The name O'Hallerind originally appeared in Gaelic as O hAllmhurain, which is derived from the word allmhurach, which means pirate.
Early Origins of the O'Hallerind family
The surname O'Hallerind was first found in counties of Clare and Galway
(Irish: Gaillimh) part of the province of Connacht
, located on the west coast of the Island, where they held a family seat
from very ancient times.
Early History of the O'Hallerind family
This web page shows only a small excerpt of our O'Hallerind research.Another 137 words (10 lines of text) are included under the topic Early O'Hallerind History in all our PDF Extended History products and printed products wherever possible.
O'Hallerind Spelling Variations
Many different spelling variations
of the surname O'Hallerind exist in the archives researched. Ancient scribes and church officials recorded names as they were pronounced, often resulting in a single person being recorded under several different spellings. Different spellings that were found include Halloran, O'Halloran, Haloran and others.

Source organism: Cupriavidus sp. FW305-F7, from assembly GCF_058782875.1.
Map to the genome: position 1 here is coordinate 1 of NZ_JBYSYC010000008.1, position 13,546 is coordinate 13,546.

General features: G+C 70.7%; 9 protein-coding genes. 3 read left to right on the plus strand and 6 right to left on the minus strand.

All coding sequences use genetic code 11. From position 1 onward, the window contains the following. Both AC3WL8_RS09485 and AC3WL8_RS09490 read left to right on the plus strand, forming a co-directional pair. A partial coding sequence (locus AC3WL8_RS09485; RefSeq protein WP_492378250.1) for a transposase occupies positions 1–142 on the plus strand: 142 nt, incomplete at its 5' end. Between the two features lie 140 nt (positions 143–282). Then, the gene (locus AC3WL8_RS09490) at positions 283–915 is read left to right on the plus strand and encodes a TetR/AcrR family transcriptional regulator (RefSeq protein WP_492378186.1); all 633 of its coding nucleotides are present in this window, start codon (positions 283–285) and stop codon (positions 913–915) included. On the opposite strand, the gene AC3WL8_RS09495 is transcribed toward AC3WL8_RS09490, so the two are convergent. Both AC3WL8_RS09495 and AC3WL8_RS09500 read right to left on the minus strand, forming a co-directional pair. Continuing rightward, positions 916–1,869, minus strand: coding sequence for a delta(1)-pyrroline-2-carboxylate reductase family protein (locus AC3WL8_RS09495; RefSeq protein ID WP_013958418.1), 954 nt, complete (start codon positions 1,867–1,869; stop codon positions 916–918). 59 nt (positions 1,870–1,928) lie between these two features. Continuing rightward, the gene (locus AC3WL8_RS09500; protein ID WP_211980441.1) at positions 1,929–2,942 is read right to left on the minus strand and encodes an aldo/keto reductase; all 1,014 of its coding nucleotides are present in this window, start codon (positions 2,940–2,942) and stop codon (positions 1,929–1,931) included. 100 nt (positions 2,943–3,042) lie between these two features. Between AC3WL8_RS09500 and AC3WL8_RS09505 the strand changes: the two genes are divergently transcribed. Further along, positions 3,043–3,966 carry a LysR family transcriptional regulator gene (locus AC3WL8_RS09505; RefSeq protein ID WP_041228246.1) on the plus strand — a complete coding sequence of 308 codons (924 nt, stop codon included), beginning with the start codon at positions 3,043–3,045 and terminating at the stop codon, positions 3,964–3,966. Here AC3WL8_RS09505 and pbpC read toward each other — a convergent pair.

Early Notables of the O'Hallerind family (pre 1700)
More information is included under the topic Early O'Hallerind Notables in all our PDF Extended History products
and printed products wherever possible.
Migration of the O'Hallerind family to the New World and Oceana
Many Irish families
did not fare so well within the English-ruled Ireland
. Besides racial and religious discrimination, many families were renting out small tracts of farmland from absentee landowners at often unreasonable rates. Beginning in the late 18th century, moderately well off Irish families
decided to emigrate to British North America or the United States in order to own their own plot of land. A radical change occurred in the 1840s, however, with the Great Potato Famine
of the 1840s. Up to this point, the island's population had been increasing rapidly and a steady demand over the years for grain crops had depleted soil. Two failed crops and one poor one caused widespread disease and starvation. Thousands boarded ships looking for opportunities elsewhere. North America welcomed them as a source of cheap labor required for the many industrial and infrastructure projects underway, and as a means to quickly occupy the western regions. Research into immigration and passenger ship lists indicates that people bearing the name O'Hallerind were among the earliest settlers to arrive in North America: Biddy, Ellen, Lawrence, Martin, Mathew and Michael Halloran all arrived in Canada in 1847; William O'Halloran arrived in Quebec in 1825; John, James, and Michael O'Halloran arrived in Philadelphia in 1876..